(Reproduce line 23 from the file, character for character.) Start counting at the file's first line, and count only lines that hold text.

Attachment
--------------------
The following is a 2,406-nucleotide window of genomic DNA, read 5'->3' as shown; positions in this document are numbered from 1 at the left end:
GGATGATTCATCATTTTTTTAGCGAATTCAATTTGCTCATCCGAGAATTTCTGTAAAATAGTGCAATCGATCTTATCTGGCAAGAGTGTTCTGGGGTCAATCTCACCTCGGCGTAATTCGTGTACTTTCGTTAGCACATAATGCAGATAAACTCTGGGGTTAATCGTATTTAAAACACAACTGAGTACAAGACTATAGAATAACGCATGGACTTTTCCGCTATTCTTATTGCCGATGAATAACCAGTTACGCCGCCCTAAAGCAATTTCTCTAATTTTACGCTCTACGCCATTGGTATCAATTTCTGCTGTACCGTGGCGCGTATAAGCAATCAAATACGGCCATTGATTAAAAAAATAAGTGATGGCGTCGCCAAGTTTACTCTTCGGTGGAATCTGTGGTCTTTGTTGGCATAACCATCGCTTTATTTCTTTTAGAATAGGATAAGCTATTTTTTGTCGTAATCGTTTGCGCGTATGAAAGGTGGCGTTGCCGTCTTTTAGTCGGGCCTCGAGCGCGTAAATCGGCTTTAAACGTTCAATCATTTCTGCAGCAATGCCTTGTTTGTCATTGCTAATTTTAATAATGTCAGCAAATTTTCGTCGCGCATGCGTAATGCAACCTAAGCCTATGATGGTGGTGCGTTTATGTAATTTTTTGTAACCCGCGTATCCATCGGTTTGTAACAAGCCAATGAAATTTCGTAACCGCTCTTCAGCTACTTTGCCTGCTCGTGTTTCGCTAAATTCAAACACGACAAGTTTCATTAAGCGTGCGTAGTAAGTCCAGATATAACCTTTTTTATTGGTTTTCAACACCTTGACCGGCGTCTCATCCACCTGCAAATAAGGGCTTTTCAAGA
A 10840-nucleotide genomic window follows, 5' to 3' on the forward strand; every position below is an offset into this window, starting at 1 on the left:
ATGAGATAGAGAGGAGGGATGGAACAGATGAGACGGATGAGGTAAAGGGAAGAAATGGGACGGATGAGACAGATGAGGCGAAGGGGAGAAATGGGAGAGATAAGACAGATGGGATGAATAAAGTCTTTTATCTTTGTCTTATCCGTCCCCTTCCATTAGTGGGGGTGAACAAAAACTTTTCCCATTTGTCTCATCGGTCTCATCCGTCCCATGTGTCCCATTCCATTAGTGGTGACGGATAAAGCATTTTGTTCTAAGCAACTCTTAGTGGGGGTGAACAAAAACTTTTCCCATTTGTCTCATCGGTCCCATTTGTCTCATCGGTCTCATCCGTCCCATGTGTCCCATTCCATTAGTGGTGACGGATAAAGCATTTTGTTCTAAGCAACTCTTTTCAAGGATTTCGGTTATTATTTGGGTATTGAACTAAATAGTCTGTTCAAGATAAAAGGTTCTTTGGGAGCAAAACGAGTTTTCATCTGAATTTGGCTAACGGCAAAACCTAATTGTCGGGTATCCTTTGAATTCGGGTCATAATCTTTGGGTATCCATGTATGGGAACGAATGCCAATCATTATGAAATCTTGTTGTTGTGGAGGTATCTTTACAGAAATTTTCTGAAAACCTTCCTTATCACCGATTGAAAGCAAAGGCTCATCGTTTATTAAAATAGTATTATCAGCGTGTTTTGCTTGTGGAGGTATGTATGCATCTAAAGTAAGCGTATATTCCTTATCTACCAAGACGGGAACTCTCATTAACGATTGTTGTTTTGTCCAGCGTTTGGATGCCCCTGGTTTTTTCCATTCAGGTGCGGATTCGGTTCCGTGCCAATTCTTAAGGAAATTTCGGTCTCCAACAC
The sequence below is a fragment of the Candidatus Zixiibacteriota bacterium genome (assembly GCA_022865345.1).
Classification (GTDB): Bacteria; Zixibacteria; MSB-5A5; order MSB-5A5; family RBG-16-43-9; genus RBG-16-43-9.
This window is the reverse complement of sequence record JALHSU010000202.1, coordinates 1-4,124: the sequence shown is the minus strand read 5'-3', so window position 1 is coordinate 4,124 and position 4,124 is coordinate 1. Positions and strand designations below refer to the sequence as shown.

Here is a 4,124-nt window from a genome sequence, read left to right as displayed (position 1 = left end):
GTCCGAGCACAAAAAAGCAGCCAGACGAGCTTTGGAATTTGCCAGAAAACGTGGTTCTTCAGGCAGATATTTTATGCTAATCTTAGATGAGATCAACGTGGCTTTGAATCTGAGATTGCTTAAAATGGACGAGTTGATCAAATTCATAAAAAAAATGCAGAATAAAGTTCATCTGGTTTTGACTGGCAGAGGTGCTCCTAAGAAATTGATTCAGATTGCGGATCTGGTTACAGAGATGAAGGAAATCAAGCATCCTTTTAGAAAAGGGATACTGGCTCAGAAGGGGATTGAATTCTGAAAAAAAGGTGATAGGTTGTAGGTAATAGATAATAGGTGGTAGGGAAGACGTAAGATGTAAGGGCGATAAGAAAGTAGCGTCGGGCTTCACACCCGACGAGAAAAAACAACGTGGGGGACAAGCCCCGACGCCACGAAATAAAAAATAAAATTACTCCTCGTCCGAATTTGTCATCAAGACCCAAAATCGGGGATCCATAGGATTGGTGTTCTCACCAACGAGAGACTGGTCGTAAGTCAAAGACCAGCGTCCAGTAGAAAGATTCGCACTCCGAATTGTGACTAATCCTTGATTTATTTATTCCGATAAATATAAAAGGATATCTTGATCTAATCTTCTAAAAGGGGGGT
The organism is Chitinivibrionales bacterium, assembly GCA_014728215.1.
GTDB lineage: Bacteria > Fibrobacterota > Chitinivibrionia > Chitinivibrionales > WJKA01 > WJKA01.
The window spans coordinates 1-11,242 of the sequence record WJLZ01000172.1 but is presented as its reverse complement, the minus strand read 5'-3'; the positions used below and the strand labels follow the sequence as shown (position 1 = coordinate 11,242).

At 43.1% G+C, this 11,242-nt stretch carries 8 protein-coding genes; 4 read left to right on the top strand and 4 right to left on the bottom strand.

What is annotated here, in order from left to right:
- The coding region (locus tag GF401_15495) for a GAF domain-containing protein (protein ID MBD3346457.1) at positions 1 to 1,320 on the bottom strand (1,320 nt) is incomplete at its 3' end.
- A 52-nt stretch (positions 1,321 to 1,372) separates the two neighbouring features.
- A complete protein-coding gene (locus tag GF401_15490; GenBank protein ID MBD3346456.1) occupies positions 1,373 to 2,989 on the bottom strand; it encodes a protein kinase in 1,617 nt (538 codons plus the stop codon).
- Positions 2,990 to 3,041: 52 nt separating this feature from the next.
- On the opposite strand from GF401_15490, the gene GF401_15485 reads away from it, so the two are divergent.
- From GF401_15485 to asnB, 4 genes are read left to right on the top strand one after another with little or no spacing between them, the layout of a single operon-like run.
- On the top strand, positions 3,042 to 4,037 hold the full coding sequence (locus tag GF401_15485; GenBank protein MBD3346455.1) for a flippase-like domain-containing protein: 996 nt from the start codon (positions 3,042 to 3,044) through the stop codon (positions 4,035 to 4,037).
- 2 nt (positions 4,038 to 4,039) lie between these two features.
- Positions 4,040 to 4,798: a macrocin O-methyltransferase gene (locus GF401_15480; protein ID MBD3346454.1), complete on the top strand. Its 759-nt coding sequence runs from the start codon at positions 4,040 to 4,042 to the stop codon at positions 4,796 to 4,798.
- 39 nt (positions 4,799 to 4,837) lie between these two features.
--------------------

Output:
- Positions 4,040 to 4,798: a macrocin O-methyltransferase gene (locus GF401_15480; protein ID MBD3346454.1), complete on the top strand. Its 759-nt coding sequence runs from the start codon at positions 4,040 to 4,042 to the stop codon at positions 4,796 to 4,798.